The Language of Lawfare: Federal Government Moves Environment Amendments to Curb Court Actions

Wednesday 19 August 2015 @ 2.55 p.m. | Corporate & Regulatory | Legal Research | Trade & Commerce

In a Media Release of 18 August 2015, titled "GOVERNMENT ACTS TO PROTECT JOBS FROM VIGILANTE LITIGANTS", the Federal Attorney General has announced that the Federal Government intends to amend the Environment Protection and Biodiversity Conservation Act 1999 (Cth) (the EPBC Act) section 487 to restrict conservationists, green groups and in fact most citizens from challenging major developmental projects under Federal law.

The plan is to repeal section 487(2) of the EPBC Act and “return (it) to the common law” thereby removing the right of most citizens (environmental organisations in particular) to challenge developments (such as the Adani’s Carmichael coalmine) under Federal laws like EPBC Act unless they can show they are “directly affected”.

The Background

The move is seen as the Federal government's direct response to the decision of the Federal Court of Australia in Mackay Conservation Group v The Commonwealth of Australia (see our article Adani Coalmine Approval Overturned in Federal Court) with the Federal Attorney General saying in his Media Release that:

"Section 487 of the EPBC Act provides a red carpet for radical activists who have a political, but not a legal interest, in a development to use aggressive litigation tactics to disrupt and sabotage important projects.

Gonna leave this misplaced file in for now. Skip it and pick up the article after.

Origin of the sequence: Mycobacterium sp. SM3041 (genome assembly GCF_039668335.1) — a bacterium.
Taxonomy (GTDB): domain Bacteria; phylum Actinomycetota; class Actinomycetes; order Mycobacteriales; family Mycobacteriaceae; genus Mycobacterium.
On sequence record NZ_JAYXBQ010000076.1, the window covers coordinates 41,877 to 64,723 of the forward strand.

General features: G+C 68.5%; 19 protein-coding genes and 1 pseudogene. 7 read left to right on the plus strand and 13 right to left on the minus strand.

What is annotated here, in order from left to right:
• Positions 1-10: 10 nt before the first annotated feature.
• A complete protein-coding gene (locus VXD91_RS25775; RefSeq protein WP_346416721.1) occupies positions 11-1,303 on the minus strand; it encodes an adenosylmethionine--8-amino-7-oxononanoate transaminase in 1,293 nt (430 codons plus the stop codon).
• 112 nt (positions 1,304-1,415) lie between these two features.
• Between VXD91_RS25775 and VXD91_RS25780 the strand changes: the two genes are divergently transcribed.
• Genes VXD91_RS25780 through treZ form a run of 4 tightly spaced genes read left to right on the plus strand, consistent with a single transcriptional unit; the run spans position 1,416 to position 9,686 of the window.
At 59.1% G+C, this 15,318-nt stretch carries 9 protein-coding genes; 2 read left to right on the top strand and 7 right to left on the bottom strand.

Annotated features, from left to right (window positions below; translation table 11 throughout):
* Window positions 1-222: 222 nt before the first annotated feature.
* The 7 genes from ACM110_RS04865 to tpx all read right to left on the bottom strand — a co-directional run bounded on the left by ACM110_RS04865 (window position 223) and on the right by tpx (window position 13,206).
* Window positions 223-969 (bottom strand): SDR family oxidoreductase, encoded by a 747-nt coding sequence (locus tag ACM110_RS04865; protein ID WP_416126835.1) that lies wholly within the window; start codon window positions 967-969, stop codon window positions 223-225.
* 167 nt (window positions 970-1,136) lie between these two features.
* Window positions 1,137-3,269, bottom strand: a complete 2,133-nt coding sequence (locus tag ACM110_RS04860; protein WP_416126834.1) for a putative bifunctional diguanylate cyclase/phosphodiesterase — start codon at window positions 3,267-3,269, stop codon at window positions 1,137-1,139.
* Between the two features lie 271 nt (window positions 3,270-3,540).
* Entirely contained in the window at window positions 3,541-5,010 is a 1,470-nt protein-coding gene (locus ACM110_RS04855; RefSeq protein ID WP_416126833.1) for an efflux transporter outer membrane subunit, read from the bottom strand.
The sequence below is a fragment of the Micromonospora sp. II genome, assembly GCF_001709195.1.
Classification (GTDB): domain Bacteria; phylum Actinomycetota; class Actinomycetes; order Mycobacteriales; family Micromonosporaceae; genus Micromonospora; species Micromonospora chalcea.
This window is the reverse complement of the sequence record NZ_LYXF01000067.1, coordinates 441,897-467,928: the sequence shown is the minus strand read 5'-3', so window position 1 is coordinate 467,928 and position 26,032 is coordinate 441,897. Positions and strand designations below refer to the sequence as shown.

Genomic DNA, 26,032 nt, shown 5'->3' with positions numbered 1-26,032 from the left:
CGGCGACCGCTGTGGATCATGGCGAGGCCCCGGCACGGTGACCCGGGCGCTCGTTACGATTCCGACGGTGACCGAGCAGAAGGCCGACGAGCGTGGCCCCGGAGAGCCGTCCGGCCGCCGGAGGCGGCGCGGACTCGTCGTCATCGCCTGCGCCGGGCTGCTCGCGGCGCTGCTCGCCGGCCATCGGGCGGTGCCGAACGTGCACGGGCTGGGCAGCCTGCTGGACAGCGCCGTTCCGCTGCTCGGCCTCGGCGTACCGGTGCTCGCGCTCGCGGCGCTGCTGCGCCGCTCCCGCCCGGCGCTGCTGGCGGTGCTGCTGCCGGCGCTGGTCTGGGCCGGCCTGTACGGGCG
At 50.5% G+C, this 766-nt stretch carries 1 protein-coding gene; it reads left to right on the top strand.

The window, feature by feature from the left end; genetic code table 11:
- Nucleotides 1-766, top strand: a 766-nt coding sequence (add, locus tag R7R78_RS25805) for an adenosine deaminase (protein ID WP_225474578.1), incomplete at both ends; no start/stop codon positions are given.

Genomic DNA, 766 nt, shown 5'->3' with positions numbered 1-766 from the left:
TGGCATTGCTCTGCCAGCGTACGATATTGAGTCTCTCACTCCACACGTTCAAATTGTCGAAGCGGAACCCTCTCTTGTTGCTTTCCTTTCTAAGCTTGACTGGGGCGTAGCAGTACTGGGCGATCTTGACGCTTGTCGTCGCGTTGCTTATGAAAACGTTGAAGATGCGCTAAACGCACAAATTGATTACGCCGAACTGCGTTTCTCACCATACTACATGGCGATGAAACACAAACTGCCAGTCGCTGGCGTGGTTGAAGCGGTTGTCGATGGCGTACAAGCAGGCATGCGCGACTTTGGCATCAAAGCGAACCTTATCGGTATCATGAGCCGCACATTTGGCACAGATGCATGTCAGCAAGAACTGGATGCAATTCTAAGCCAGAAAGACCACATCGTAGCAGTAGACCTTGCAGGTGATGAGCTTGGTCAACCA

The activists themselves have declared that, that is their objective – to use the courts not for the proper purpose of resolving a dispute between citizens, but for a collateral political purpose of bringing developments to a standstill, and sacrificing the jobs of tens of thousands of Australians in the process.

It is now for the federal Labor Party to show that it cares more about jobs than inner-city greens."

At the time of writing this article (19 August 2015), this legislation is, according to the Federal Attorney General, to be introduced into the Parliament for ". . . passage through the House of Representatives later this week".

In fact, this legislative step announced by the Federal Attorney General is not the first of its type to emanate from a conservative government in Australia in recent times, for example, in passing the Workplaces (Protection From Protesters) Act 2014 (TAS  Act No 25 of 2014 ), the Tasmanian Attorney General Dr V Goodwin said such laws were necessary because: